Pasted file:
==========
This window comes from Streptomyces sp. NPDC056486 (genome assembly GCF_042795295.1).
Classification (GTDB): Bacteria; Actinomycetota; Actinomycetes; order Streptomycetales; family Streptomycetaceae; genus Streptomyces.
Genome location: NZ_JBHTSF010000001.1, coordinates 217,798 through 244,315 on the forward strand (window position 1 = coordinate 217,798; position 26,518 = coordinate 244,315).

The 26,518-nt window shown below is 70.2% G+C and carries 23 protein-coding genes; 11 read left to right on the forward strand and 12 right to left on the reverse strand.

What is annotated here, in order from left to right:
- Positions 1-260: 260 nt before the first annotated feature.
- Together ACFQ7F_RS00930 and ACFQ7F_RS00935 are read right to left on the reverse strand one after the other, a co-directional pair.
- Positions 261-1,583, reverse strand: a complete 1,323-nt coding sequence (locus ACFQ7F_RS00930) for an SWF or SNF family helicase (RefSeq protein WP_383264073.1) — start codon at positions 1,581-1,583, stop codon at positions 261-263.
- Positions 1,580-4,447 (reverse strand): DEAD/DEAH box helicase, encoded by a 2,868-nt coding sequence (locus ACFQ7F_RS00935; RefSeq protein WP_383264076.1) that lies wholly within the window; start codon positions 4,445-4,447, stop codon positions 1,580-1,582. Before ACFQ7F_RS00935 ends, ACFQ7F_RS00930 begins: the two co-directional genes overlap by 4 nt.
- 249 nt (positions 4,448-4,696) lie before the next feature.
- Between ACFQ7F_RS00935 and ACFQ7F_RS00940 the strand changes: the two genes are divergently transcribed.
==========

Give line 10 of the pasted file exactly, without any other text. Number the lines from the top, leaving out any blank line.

- 249 nt (positions 4,448-4,696) lie before the next feature.